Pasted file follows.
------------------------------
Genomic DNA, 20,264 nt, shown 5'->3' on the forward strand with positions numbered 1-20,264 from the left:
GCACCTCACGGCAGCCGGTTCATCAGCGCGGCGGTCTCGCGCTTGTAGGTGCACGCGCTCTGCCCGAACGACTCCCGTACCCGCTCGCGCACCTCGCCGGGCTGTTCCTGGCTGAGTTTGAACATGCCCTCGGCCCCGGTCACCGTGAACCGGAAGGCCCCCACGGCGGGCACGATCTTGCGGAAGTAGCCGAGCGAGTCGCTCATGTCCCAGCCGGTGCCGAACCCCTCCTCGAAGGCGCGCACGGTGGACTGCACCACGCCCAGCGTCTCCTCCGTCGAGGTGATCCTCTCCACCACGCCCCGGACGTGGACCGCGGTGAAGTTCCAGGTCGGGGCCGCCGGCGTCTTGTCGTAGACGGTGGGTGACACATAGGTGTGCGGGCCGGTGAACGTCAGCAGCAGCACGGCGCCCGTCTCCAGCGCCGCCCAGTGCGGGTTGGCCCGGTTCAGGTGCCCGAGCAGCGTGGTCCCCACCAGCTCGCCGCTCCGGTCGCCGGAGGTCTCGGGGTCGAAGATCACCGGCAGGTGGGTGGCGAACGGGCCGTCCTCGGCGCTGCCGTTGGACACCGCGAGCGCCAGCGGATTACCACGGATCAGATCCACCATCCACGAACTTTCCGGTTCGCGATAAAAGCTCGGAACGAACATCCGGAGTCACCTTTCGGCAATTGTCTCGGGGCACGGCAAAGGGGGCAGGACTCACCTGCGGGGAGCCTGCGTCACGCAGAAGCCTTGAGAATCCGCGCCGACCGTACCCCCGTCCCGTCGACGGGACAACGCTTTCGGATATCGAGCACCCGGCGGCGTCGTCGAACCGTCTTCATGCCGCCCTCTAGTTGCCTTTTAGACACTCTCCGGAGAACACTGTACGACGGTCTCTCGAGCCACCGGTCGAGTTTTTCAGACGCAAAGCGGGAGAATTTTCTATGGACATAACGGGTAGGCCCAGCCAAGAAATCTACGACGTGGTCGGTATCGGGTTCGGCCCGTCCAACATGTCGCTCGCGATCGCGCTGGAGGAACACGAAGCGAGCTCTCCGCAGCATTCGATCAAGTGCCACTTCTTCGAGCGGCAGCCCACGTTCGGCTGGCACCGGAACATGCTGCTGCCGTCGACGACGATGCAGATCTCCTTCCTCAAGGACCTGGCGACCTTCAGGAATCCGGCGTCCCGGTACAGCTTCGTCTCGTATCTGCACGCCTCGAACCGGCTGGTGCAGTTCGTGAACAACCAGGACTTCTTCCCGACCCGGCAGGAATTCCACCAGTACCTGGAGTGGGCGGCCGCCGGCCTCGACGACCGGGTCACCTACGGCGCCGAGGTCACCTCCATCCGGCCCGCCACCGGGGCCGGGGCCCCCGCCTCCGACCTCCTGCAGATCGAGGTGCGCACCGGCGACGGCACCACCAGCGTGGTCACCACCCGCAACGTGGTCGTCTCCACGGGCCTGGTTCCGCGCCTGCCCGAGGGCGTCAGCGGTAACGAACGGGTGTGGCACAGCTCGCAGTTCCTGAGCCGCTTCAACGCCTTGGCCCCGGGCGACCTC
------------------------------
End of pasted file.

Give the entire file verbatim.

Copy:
Genomic DNA, 20,264 nt, shown 5'->3' on the forward strand with positions numbered 1-20,264 from the left:
GCACCTCACGGCAGCCGGTTCATCAGCGCGGCGGTCTCGCGCTTGTAGGTGCACGCGCTCTGCCCGAACGACTCCCGTACCCGCTCGCGCACCTCGCCGGGCTGTTCCTGGCTGAGTTTGAACATGCCCTCGGCCCCGGTCACCGTGAACCGGAAGGCCCCCACGGCGGGCACGATCTTGCGGAAGTAGCCGAGCGAGTCGCTCATGTCCCAGCCGGTGCCGAACCCCTCCTCGAAGGCGCGCACGGTGGACTGCACCACGCCCAGCGTCTCCTCCGTCGAGGTGATCCTCTCCACCACGCCCCGGACGTGGACCGCGGTGAAGTTCCAGGTCGGGGCCGCCGGCGTCTTGTCGTAGACGGTGGGTGACACATAGGTGTGCGGGCCGGTGAACGTCAGCAGCAGCACGGCGCCCGTCTCCAGCGCCGCCCAGTGCGGGTTGGCCCGGTTCAGGTGCCCGAGCAGCGTGGTCCCCACCAGCTCGCCGCTCCGGTCGCCGGAGGTCTCGGGGTCGAAGATCACCGGCAGGTGGGTGGCGAACGGGCCGTCCTCGGCGCTGCCGTTGGACACCGCGAGCGCCAGCGGATTACCACGGATCAGATCCACCATCCACGAACTTTCCGGTTCGCGATAAAAGCTCGGAACGAACATCCGGAGTCACCTTTCGGCAATTGTCTCGGGGCACGGCAAAGGGGGCAGGACTCACCTGCGGGGAGCCTGCGTCACGCAGAAGCCTTGAGAATCCGCGCCGACCGTACCCCCGTCCCGTCGACGGGACAACGCTTTCGGATATCGAGCACCCGGCGGCGTCGTCGAACCGTCTTCATGCCGCCCTCTAGTTGCCTTTTAGACACTCTCCGGAGAACACTGTACGACGGTCTCTCGAGCCACCGGTCGAGTTTTTCAGACGCAAAGCGGGAGAATTTTCTATGGACATAACGGGTAGGCCCAGCCAAGAAATCTACGACGTGGTCGGTATCGGGTTCGGCCCGTCCAACATGTCGCTCGCGATCGCGCTGGAGGAACACGAAGCGAGCTCTCCGCAGCATTCGATCAAGTGCCACTTCTTCGAGCGGCAGCCCACGTTCGGCTGGCACCGGAACATGCTGCTGCCGTCGACGACGATGCAGATCTCCTTCCTCAAGGACCTGGCGACCTTCAGGAATCCGGCGTCCCGGTACAGCTTCGTCTCGTATCTGCACGCCTCGAACCGGCTGGTGCAGTTCGTGAACAACCAGGACTTCTTCCCGACCCGGCAGGAATTCCACCAGTACCTGGAGTGGGCGGCCGCCGGCCTCGACGACCGGGTCACCTACGGCGCCGAGGTCACCTCCATCCGGCCCGCCACCGGGGCCGGGGCCCCCGCCTCCGACCTCCTGCAGATCGAGGTGCGCACCGGCGACGGCACCACCAGCGTGGTCACCACCCGCAACGTGGTCGTCTCCACGGGCCTGGTTCCGCGCCTGCCCGAGGGCGTCAGCGGTAACGAACGGGTGTGGCACAGCTCGCAGTTCCTGAGCCGCTTCAACGCCTTGGCCCCGGGCGACCTC